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Saturday, December 1, 2018

First Democrat on county board looks to advocate for Holland - HollandSentinel.com

HOLLAND — The first ever Democrat on the Ottawa County Board of Commissioners says he wants to improve the representation of City of Holland residents at the county level.

Doug Zylstra unseated the District 3 Republican incumbent Don Disselkoen in the November election, taking 56 percent of the vote (4,648-3,700). Disselkoen held the seat for 14 years. District 3 comprises the City of Holland in Wards 1-3, 6 and Ward 4 Precinct 3.

This was Zylstra's third time running for the county seat. He is tasked with representing the racially diverse city that had Democrat leanings in the Nov. 6 election, especially when compared to the rest of Ottawa County.

"We have a racial diversity in Holland that's not matched anywhere else," Zylstra said. "We have a way of thinking that's diverse from the rest of the county, but I don't think that has to be opposition, I think that should be complimentary."

Zylstra said he is happy to see the county in the early stages of forming a Diversity and Inclusion Department.

"I think there will be big opportunities for that office to be involved here in Holland," he said.

As the political outsider on the board, Zylstra said he felt welcomed to the governing body and received several texts on election night and phone calls the next day from fellow board members and county staff members.

"I hope folks on the other side come to realize I'm a willing partner for change in Ottawa County and for making sure the City of Holland residents and Ottawa County residents find the best answers to solutions," Zylstra said.

Some of the main issues Zylstra wants to address include improving communication between local, county and state government, addressing access to healthcare and affordable housing.

"There are career opportunities here in the City of Holland," Zylstra said. "Young folks would like to live here and we should be working to give them options. We want young people here growing our city and our area."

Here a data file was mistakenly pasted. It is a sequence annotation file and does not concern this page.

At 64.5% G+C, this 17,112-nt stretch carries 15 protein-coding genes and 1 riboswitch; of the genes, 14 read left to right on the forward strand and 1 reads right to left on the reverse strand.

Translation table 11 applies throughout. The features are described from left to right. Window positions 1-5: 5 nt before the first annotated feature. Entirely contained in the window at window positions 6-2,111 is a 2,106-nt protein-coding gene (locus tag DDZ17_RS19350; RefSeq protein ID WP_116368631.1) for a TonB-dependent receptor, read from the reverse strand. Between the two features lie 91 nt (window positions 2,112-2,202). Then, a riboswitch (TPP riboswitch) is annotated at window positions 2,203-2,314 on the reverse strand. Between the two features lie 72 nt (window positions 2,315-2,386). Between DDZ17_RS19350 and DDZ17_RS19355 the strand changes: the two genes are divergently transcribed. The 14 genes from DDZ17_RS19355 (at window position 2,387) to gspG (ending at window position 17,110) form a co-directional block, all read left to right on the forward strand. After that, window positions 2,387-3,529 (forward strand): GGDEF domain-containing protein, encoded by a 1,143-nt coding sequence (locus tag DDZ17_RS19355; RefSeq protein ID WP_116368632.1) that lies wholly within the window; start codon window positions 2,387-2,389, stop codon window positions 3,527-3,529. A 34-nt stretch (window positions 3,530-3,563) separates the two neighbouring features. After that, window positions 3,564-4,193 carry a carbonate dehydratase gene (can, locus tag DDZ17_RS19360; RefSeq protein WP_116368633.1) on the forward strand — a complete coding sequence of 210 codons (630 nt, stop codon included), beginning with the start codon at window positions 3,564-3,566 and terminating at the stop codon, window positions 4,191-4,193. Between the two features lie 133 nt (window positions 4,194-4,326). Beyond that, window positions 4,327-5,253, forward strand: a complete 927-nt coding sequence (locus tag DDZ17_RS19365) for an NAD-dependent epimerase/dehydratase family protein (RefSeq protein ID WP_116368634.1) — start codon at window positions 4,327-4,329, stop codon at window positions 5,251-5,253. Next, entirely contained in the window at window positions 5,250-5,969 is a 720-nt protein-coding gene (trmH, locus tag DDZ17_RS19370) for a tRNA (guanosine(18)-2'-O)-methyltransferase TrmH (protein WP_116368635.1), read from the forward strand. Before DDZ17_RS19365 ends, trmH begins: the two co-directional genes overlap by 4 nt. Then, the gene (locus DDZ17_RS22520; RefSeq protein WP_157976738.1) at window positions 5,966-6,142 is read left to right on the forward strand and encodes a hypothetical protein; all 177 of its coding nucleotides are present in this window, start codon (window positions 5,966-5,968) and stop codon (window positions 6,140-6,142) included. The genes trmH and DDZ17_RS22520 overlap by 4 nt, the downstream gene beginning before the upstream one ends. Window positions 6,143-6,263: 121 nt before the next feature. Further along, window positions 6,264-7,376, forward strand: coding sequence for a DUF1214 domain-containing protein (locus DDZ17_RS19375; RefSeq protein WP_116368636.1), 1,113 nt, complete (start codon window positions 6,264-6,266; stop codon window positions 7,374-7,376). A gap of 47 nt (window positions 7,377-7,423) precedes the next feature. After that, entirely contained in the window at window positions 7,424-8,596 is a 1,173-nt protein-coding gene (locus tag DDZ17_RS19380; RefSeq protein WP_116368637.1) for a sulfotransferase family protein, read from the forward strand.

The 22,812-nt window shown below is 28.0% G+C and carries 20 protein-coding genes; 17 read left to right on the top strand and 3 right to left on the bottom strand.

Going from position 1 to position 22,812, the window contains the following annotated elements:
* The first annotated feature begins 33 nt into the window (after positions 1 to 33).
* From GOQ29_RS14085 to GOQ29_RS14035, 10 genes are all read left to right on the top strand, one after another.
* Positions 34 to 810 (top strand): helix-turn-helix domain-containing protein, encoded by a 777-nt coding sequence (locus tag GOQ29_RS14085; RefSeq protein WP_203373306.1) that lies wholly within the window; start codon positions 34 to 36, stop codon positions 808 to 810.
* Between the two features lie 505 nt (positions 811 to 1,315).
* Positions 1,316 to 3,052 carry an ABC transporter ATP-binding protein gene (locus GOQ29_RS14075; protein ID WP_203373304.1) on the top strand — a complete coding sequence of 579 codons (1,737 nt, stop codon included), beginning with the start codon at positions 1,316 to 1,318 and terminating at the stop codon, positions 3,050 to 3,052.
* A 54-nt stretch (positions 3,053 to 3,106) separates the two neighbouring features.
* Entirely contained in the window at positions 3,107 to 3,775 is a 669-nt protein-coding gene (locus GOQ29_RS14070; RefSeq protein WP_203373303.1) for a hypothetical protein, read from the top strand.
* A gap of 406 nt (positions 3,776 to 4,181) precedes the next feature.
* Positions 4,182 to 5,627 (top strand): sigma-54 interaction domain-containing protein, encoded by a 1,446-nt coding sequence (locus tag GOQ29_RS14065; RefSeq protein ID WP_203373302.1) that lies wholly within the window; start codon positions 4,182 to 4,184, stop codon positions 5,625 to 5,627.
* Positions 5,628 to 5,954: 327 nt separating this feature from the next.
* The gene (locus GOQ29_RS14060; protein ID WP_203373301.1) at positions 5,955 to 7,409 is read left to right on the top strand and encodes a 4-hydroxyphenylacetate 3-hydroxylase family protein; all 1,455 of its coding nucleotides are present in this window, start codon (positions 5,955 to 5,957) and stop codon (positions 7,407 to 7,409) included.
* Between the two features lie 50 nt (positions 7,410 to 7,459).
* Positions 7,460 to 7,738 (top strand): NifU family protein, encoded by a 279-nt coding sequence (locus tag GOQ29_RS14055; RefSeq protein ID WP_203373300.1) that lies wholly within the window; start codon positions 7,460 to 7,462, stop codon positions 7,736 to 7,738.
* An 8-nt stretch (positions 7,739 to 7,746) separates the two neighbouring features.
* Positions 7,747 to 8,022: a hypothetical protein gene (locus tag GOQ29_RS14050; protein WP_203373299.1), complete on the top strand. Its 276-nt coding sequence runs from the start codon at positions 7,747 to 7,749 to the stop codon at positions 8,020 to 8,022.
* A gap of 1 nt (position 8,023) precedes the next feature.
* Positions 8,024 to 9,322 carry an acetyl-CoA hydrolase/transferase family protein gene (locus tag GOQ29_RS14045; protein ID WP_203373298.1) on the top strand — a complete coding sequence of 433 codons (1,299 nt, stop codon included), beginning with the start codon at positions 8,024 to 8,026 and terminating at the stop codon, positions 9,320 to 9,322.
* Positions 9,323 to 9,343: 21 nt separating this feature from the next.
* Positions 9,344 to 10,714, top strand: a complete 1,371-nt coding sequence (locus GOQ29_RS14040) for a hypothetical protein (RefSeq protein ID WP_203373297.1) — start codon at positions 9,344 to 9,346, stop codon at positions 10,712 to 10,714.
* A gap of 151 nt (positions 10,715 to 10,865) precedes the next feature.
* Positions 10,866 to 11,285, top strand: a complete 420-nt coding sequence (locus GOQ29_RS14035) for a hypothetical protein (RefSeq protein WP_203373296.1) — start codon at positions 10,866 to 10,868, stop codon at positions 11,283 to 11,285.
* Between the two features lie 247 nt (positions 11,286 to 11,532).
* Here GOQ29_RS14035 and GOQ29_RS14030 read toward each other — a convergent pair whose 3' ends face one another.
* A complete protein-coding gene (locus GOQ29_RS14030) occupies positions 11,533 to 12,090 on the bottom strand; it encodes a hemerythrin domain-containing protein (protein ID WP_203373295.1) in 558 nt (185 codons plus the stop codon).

Equating affordable housing and a sense of entitlement is inaccurate, Zylstra said. Offering more accessible, affordable housing options will not be achieved without some kind of sacrifice being made to make housing an option for young people who want to start their career in Holland, he said.

One of Zylstra's two sons is a freshman at the University of Michigan and will have to make his own living situation when he finishes school. He "should have options," Zylstra said, including the option to move back to Holland if he chooses.

Zylstra served on the Ottawa County Planning Commission for seven years, and the West Michigan Regional Planning Commission for one year, and was the Ottawa County Democratic Party Chair. He hopes to serve on the planning and finance committee when his term begins on the Ottawa County Board of Commissioners.

The county commissioner-elect lived in Holland for about 11 years from the late 1990s to 2002, then again starting in 2010. He owns a vintage clothing store in Chicago that opened in 2002, which he still operates. Since he was elected, Zylstra said he is hiring more people so he can be in Holland five days a week and work two days in Chicago.

Zylstra plans to establish an official social media page where he can communicate with constituents so they can reach out to him with questions, information and if they want him to come to specific events.

"I just want to make sure I am transparent, and working hard for the city of Holland," he said.

— Follow this reporter on Twitter @SentinelKate.



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